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20 years

Argentina peso sinks as foreign purchases curbed

BUENOS AIRES, January 23, 2014 (AFP) – Argentina’s economic turmoil deepened Wednesday as the peso plunged and the government tightened controls on shopping at offshore websites to protect its shrinking foreign reserves.

Worries were mounting over whether the government can get soaring inflation under control, with the rising uncertainty stirring up memories of the devastating 2001 crisis in Latin America’s third largest economy.

The peso sank 3.2 percent against the US dollar, its sharpest one-day decline in the official exchange rate in years, despite heavy intervention by the central bank to ease the currency’s fall.

The dollar rose past seven pesos, compared to the year-ago rate of just five pesos to $1. The currency’s depreciation has accelerated since the beginning of the year, losing 8.4 percent.

With the government tightening foreign exchange controls to stem capital flight, on the black market for the peso sank to a new low of 12 per dollar.

The Central Bank of Argentina spent some $120 million to slow the drop, but that just added to the continuing erosion of the country’s foreign reserves.

Total reserves fell to $29.5 billion, down from $42 billion at the beginning of 2013 and at their lowest level since 2006.

The government doubled down on its currency controls, tightening restrictions on online purchases from abroad.

Such spending was already subject to a 50 percent tax on purchases of $25 or more.

Argentines will now be limited to just two online overseas purchases a year, each for $25 or less.

And each purchase must be reported to tax authorities.

Miguel Ramirez, a doctor, said the move would not stop online shoppers.

“The measure will be unpopular,” he said. “They want to place a barrier to discourage people. But thousands of packages will come and they have no way to control them all.”

Even so, the restrictions could add to the country’s inflationary spiral.

Last week, the government announced that 2013 inflation was just 10.9 percent, around the same level it has cited for several years running.

But private sector estimates considered reliable say inflation was 28.4 percent over the past year, up from the 26 percent pace they reported in October.

The newest measures show that the authorities’ efforts to get things under control have not worked.

Imports are already tightly restricted, and Argentines are hit with a 35 percent tax on purchases outside the country with credit cards.

Worries have increased that the country will not be able to service its debts.

In 2001, Argentina defaulted on some $100 billion in borrowed funds, and it took nearly a decade to restructure most of those debts to a sustainable level.

The current crisis has not gotten close to those proportions.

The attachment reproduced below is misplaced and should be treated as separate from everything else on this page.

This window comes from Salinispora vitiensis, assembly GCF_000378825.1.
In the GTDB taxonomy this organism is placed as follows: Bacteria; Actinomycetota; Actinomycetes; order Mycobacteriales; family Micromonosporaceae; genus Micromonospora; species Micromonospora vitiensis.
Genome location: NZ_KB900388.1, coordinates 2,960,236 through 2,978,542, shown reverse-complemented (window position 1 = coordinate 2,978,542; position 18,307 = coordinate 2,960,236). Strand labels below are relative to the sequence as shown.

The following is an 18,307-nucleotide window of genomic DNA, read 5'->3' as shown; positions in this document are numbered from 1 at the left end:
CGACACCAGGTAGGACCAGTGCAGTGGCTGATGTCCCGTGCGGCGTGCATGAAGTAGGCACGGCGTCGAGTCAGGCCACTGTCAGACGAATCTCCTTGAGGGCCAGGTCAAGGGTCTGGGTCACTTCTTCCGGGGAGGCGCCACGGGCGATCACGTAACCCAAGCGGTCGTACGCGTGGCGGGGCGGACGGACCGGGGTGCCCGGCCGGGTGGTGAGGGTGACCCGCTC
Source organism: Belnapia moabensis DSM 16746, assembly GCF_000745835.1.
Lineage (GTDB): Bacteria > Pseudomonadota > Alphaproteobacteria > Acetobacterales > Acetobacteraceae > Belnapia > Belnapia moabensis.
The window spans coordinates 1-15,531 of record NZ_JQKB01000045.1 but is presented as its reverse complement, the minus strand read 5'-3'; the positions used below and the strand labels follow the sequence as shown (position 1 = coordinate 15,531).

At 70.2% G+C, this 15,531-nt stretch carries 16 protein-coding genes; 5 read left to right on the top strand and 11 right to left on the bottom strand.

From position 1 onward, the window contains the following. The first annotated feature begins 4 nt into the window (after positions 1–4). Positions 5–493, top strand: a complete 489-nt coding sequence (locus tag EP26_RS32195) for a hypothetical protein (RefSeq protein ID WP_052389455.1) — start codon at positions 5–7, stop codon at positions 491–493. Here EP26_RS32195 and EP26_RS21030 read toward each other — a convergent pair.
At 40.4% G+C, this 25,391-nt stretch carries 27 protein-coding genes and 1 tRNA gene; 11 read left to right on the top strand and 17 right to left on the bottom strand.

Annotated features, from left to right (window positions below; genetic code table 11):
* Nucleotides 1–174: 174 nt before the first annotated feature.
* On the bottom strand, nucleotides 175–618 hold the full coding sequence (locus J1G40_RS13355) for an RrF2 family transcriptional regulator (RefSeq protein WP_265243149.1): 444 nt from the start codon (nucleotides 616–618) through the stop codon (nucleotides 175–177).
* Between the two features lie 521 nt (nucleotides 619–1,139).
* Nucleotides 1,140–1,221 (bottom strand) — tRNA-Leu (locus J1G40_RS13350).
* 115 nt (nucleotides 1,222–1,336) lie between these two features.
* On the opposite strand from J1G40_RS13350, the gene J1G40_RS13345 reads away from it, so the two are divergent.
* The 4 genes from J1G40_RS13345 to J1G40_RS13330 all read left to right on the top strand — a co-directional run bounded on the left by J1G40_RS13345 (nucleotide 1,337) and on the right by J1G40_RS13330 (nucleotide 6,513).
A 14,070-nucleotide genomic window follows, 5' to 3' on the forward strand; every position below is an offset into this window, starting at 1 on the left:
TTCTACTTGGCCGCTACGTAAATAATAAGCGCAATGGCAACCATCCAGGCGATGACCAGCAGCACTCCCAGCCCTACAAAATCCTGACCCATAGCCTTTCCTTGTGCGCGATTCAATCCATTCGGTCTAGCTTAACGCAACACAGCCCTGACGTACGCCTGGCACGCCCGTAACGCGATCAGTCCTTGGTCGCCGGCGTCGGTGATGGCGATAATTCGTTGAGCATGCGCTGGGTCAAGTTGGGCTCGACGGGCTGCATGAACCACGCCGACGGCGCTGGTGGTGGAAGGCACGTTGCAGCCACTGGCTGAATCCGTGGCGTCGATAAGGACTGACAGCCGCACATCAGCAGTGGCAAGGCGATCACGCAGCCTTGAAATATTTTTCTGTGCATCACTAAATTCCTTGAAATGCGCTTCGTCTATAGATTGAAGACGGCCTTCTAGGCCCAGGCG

The economy is growing at a five percent rate and the country’s debt load is much smaller — in part due to lenders’ views that Argentina remains a high-risk investment.

“For the moment, Argentina has a better debt profile than European countries,” Pablo Tigani, director of consultancy Hacer, told AFP.

“And the level of reserves is enough to prevent speculative attacks on the currency.”

But there is rising uncertainty, especially over the government’s policies. In a recent speech, President Cristina Kirchner ignored the worries of the business community, saying nothing about inflation or the peso’s fall.

Instead, she announced a new monthly allowance for students.

And Argentina is still wrestling with debt problems from the past.

It faces a challenge in US courts from two hedge funds that bought the country’s debt at a hefty discount and did not join the restructuring deal, aiming to collect in full on it.

Buenos Aires has dubbed the funds “vultures,” but their court victories have put more pressure on the country’s debt service costs.

The country now hopes the US Supreme Court will accept its appeal and back its claim that the hedge funds already gave up any claim to repayment.

On Monday, Argentine officials moved to relaunch negotiations with creditors grouped as the Paris Club, hoping to set new payment terms on an estimated $10 billion in debt at penalties in arrears.

Buenos Aires faces another challenge at the International Monetary Fund.

Early last year, the Fund took the unprecedented step of censuring an IMF member, saying Argentina had made insufficient efforts to meet its standards for inflation and GDP data.

It gave Buenos Aires the rest of 2013 to produce better data.

But the country came up short again in December. The Fund’s executive board though gave it specific steps to take by March to avoid further censure.

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